How Not To Run a Business – The Sheep Strategy


As I read this post about the "herd mentality," I couldn't stop thinking about how it applies to running a business. In the post, Stephen Dubner writes about how he regularly waited in line for a crowded bus, only to realize that walking to the next bus stop (which is visible from the first one) cut his wait and allowed him to sit with his daughter, instead of stand during the ride.

Once we hit upon this solution, we haven't boarded a single bus at Point A. We get to sit; we get to listen to the iPod together (we both love Lily Allen, and I don't worry so much about the fresh parts since Lily's British accent renders them nearly indecipherable for Anya); we don't arrive with a smushed lunch.

But what I can't figure out is why no other bus passengers at Point A do what we do. To anyone standing at Point A morning after morning, the conditions there are plainly bad. The conditions at Point B are clearly better since a) Point B is close enough to see with the naked eye and b) the buses that arrive at Point A from Point B often have room on them, although only for the first 10 or 20 passengers trying to board at Point A.

Personally, I am happy that more people at Point A don't go to Point B (which would make me have to consider boarding at Point C), but I don't understand why this is so.

There's a saying on Wall Street that no one ever got fired buying IBM. It's probably true. If you do what everyone else does, you share the pain of failure. That's why business strategy is such a "me too" game. "We do what they do, only a little better (cheaper, faster, whatever)." That's how some companies do strategy.

Take web tv as an example. It's a hot market, and I'm not knocking it – I think it has huge potential (hint hint – watch this blog…) but some mainstream companies are pouring money into it just to say they have a web show division. Listen to them talk for 2 minutes and you realize they are doing it out of fear – out of the desire not to miss the boat. I know because I heard some of them speak at SXSW. It was like a chorus of "me too, me too." But many of them are doing it wrong.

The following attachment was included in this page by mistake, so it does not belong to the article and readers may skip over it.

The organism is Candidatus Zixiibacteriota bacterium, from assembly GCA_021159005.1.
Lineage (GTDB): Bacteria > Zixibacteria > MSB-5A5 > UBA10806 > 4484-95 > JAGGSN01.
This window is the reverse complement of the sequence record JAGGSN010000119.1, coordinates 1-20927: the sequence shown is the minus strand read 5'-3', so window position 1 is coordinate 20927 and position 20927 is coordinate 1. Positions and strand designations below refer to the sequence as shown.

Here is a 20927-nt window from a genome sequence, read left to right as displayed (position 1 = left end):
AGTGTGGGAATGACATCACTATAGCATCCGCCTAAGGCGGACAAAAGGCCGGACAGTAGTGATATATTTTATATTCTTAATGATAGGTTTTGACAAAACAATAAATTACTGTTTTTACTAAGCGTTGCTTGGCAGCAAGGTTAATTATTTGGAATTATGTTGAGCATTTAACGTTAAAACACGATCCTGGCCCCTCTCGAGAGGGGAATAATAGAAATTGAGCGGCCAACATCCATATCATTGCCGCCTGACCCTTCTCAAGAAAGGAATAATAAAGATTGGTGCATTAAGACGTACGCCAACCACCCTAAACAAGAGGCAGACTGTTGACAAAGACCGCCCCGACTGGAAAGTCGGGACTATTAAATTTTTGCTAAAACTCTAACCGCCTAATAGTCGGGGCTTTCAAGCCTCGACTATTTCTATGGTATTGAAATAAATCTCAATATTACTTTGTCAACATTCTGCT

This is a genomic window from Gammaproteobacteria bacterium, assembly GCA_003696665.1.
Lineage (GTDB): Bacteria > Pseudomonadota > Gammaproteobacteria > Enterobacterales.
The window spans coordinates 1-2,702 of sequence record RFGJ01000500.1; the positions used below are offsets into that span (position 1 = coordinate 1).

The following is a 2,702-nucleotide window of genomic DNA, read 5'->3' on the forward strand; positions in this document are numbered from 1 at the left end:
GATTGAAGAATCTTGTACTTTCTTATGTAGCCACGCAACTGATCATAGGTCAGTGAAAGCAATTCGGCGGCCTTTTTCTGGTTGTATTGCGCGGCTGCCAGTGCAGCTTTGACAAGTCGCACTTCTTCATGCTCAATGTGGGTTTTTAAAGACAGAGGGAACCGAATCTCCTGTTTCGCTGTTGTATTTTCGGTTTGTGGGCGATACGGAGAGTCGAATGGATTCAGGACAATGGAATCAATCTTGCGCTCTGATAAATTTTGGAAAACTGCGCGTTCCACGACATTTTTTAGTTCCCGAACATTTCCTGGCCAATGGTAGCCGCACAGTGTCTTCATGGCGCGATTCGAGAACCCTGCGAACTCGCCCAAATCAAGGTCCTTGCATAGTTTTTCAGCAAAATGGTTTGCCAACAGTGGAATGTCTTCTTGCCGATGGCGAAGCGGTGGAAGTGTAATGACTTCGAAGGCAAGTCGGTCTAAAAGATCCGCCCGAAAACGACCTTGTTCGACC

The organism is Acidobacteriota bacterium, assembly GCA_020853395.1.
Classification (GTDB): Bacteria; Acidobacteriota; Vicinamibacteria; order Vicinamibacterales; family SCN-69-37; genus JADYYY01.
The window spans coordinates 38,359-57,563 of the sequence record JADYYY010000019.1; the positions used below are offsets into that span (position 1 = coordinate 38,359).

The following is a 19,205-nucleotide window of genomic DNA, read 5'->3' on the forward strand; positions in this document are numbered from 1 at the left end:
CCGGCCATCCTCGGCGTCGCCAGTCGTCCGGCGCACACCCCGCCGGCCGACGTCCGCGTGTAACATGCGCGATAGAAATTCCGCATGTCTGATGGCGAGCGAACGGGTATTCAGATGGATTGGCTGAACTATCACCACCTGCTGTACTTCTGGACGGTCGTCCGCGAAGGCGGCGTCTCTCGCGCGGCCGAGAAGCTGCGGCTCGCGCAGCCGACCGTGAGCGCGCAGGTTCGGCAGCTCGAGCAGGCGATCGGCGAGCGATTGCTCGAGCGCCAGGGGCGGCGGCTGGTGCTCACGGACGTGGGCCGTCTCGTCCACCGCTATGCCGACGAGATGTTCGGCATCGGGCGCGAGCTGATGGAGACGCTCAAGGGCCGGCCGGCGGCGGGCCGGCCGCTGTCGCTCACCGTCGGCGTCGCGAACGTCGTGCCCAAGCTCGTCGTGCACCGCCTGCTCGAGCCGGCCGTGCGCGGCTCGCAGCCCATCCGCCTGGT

Here's the thing – web shows aren't for big budgets. Producing them like tv shows is a sure way to lose money. Yet, that's what some of these companies do.

Strategy is built on strengths. Me-Too strategy rarely works because your strengths aren't the same as those of your competitors. If they are, you should build new strengths.

Following the herd is a sure way to mediocrity. If that is what you're going for, then ignore this post. Otherwise, don't let the safety of the herd make you too comfortable.

  • I too believe in the “sheep” theory.
    Not many are willing to take the lead or go out of their “comfort zone”.
    I have seen it too many times!
    Excellent article.

  • I too believe in the “sheep” theory.
    Not many are willing to take the lead or go out of their “comfort zone”.
    Excellent article.

  • Rob,

    I always heard the old “nobody ever got fired for buying IBM” in reference to purchases by IT departments. And that meme persisted way beyond its useful life.


  • Some of the worst examples of sheep-like behavior can be found in journalism. Most publications seem interested in covering something only if other publications are already covering it. The whole concept of product differentiation does not appear to be grasped at all.

  • Great post Rob! Inspired me to write a related post of my own…

  • David,

    Great observation, and annoyingly true! It seems like publications’ idea of differentiation is MORE of the same than the other guys.


  • Hey David, great comment on the Freakonomics post. I believe that the “sheep theory” is as true as many other natural laws in the universe.

    From some of my traveling experiences I’ve seen that there are cultures and nations that are more open to innovation and differences within society than others. In contrast, some cultures are extremely adept and used to working in “sheep” mode, following others and doing what the rest are doing. I believe this is a tough issue to judge upon since it comes from so back behind in culture and historic background (perhaps even back then in cavemen times).

    That said, I think we need more people willing to take chances and to take the “side-road” opening up with new and fresh ideas that challenge our current point of views and paradigms. If more people did this we wouldn’t be so deep in the troubles we now are (wars, violence, politics, oil dependence, product innovation, etc.)

    Great post & sorry for my long comment.
    -Ron E.

  • mayor

    i want how more the sheep bussiness in Nigeria